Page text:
Here a question arises: whether it is better to devote one’s time to mastering a skill than to acquiring general knowledge, or the reverse. The answer is, of course, that it would be best to have both; but since the two rarely come together, anyone compelled to choose will find greater satisfaction in acquiring general knowledge. I suppose this is not the answer you were expecting. It goes without saying that mastering a skill engenders a certain sense of satisfaction, but the feeling is ephemeral and dissipates once on the plateau of competency; because this kind of satisfaction is ultimately directed toward yourself (and the ecstasy of an inflated ego is apt to blow up in your face), whereas the investment of learning about the world is repaid in love—a love of the world, a joy of living, which is permanent and will last until the grave.

This is the reason I take movies so seriously. If you really meditate on the amount of free time you have everyday—think about it: how much free time do you have today?—it becomes clear just how precious that hour-and-a-half is. I mean: what have you learned today? Did the information you receive expand the bounds of your universe in any way? It is for this reason that I am obsessive regarding my choice of films to watch. I need to go someplace when watching a movie; I need to experience a new emotion, gain a new perspective of life, or delve deeper into the fantasies of the collective unconscious. That’s why I’ll be traveling to Hong Kong tonight in "The World of Susie Wong." Tomorrow I may visit San Francisco in "Vertigo," and after that perhaps I’ll take off into outer space with "Forbidden Planet." Everyone has seen a beach, but to experience "I Walked with a Zombie" is to have had an encounter with Caribbean culture that will unite your very soul to this dark and beautiful part of the world. I spent seven years of my life in search of the mystery of Polynesia. I found it: in "Bird of Paradise" with Louis Jourdain. Each time I watch one of these films my world gets a little bit bigger, my understanding of humankind gets a little bit deeper, and my frustrations with life and its problems get a little bit milder. This is what I want to learn.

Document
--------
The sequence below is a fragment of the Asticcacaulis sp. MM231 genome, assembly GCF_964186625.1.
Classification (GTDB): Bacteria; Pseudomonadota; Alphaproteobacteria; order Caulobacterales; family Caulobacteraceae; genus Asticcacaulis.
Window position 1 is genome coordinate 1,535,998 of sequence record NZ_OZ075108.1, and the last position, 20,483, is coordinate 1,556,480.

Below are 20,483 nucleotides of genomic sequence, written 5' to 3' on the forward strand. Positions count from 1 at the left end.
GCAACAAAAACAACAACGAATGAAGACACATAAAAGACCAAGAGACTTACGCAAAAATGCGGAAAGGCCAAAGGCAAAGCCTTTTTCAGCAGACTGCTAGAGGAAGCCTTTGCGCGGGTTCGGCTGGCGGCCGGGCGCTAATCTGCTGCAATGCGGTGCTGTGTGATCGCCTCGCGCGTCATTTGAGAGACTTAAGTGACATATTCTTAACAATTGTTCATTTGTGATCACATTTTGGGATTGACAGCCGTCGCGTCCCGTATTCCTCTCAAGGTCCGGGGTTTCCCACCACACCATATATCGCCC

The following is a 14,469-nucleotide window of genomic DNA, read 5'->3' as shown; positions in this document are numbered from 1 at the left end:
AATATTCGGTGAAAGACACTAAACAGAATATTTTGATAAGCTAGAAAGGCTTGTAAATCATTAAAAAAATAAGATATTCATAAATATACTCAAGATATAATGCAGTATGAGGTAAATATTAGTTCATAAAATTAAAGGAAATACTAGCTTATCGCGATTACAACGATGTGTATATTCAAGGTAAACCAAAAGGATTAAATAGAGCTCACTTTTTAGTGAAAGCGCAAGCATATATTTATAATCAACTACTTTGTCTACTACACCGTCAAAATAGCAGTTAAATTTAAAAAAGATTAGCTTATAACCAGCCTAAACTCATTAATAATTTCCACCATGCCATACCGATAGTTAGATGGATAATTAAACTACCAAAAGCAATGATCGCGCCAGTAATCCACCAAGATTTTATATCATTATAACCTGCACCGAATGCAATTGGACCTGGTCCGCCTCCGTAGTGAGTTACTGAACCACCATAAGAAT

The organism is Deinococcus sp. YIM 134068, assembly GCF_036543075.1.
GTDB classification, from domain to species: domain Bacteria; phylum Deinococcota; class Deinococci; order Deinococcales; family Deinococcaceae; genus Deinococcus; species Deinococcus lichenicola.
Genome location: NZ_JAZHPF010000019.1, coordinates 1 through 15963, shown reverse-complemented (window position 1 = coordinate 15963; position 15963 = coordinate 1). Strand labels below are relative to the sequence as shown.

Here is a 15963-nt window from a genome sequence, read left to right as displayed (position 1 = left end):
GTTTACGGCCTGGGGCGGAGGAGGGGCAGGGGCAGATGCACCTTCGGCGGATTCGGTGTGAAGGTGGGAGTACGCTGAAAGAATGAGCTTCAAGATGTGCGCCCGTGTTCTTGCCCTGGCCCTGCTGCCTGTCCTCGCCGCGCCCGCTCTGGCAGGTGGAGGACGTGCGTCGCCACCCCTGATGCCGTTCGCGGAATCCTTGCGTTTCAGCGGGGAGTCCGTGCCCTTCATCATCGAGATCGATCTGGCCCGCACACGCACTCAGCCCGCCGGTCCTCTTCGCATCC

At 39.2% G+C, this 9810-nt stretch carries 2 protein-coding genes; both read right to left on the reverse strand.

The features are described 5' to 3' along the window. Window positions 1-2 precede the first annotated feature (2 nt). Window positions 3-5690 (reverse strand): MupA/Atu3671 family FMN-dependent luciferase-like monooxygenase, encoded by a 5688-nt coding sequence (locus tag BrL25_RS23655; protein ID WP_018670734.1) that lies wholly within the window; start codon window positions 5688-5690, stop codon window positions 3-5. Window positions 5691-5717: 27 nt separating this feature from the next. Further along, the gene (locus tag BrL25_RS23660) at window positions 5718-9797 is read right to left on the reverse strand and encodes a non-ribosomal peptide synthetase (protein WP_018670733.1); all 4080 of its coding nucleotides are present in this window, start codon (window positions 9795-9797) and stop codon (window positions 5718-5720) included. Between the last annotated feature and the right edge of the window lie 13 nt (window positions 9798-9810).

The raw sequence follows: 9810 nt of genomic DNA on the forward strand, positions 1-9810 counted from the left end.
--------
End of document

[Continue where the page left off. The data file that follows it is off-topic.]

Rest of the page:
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Reviewed by Nordica Francis 6/21/2009
I've only read this excerpt, and will go out to purchase the book as soon as the rain stops (I can order on line, but I like bookstore). I'm intrigued by this authors perspective on learning; a most interesting perpective, and I like the reason for which he wants to learn: to have his world get a little bigger, to understand humankind a little deeper, and to have frustrations with life get milder. I want that, too.
Reviewed by Andre Bendavi ben-YEHU 7/16/2006
*=*=*=*=*=*=*=*Greetings to Author-Poet Anthony Marais.

It was a LEARNING moment to visit this Den and read this "Excerpt from GREETINGS FROM BEHIND THE THICK GLASS WINDOW".

By taking this "Learning" as a sample of this author's work, ~ the majority of people ~ is going to agree that this gifted writer is a great promise of the twenty-first century's LITERATURE.

I have enjoyed the reading of "Learning".

May Your pen never rest, Inspired One.

In gratitude and admiration,

Andre Emmanuel Bendavi ben-YEHU